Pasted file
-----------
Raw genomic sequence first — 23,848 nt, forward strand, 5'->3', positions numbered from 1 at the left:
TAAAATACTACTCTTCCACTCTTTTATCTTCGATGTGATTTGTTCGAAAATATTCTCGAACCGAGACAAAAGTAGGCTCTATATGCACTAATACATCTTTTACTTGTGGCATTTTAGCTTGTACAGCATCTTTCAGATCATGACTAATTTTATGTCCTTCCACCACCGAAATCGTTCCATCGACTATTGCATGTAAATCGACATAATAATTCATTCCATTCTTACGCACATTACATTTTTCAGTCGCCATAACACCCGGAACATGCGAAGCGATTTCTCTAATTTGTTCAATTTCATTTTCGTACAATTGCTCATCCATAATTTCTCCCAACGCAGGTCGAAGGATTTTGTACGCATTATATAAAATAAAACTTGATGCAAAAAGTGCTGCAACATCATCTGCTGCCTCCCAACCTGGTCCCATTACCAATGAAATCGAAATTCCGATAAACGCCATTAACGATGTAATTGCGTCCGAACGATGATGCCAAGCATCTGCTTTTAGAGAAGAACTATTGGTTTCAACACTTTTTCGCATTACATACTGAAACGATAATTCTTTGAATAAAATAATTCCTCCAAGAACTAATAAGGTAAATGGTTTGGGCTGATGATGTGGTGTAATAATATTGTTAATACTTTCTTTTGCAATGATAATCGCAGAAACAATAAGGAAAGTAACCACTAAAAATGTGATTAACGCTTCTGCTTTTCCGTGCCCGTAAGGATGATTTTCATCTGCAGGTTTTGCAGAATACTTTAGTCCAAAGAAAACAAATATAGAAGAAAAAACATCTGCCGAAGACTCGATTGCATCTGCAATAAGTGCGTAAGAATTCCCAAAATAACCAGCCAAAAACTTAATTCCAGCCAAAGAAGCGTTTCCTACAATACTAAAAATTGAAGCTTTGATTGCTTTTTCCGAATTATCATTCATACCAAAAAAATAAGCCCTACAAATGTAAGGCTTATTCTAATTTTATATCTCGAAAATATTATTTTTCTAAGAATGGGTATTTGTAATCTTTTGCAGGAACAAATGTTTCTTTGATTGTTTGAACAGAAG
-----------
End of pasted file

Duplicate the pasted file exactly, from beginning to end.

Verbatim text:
Raw genomic sequence first — 23,848 nt, forward strand, 5'->3', positions numbered from 1 at the left:
TAAAATACTACTCTTCCACTCTTTTATCTTCGATGTGATTTGTTCGAAAATATTCTCGAACCGAGACAAAAGTAGGCTCTATATGCACTAATACATCTTTTACTTGTGGCATTTTAGCTTGTACAGCATCTTTCAGATCATGACTAATTTTATGTCCTTCCACCACCGAAATCGTTCCATCGACTATTGCATGTAAATCGACATAATAATTCATTCCATTCTTACGCACATTACATTTTTCAGTCGCCATAACACCCGGAACATGCGAAGCGATTTCTCTAATTTGTTCAATTTCATTTTCGTACAATTGCTCATCCATAATTTCTCCCAACGCAGGTCGAAGGATTTTGTACGCATTATATAAAATAAAACTTGATGCAAAAAGTGCTGCAACATCATCTGCTGCCTCCCAACCTGGTCCCATTACCAATGAAATCGAAATTCCGATAAACGCCATTAACGATGTAATTGCGTCCGAACGATGATGCCAAGCATCTGCTTTTAGAGAAGAACTATTGGTTTCAACACTTTTTCGCATTACATACTGAAACGATAATTCTTTGAATAAAATAATTCCTCCAAGAACTAATAAGGTAAATGGTTTGGGCTGATGATGTGGTGTAATAATATTGTTAATACTTTCTTTTGCAATGATAATCGCAGAAACAATAAGGAAAGTAACCACTAAAAATGTGATTAACGCTTCTGCTTTTCCGTGCCCGTAAGGATGATTTTCATCTGCAGGTTTTGCAGAATACTTTAGTCCAAAGAAAACAAATATAGAAGAAAAAACATCTGCCGAAGACTCGATTGCATCTGCAATAAGTGCGTAAGAATTCCCAAAATAACCAGCCAAAAACTTAATTCCAGCCAAAGAAGCGTTTCCTACAATACTAAAAATTGAAGCTTTGATTGCTTTTTCCGAATTATCATTCATACCAAAAAAATAAGCCCTACAAATGTAAGGCTTATTCTAATTTTATATCTCGAAAATATTATTTTTCTAAGAATGGGTATTTGTAATCTTTTGCAGGAACAAATGTTTCTTTGATTGTTTGAACAGAAG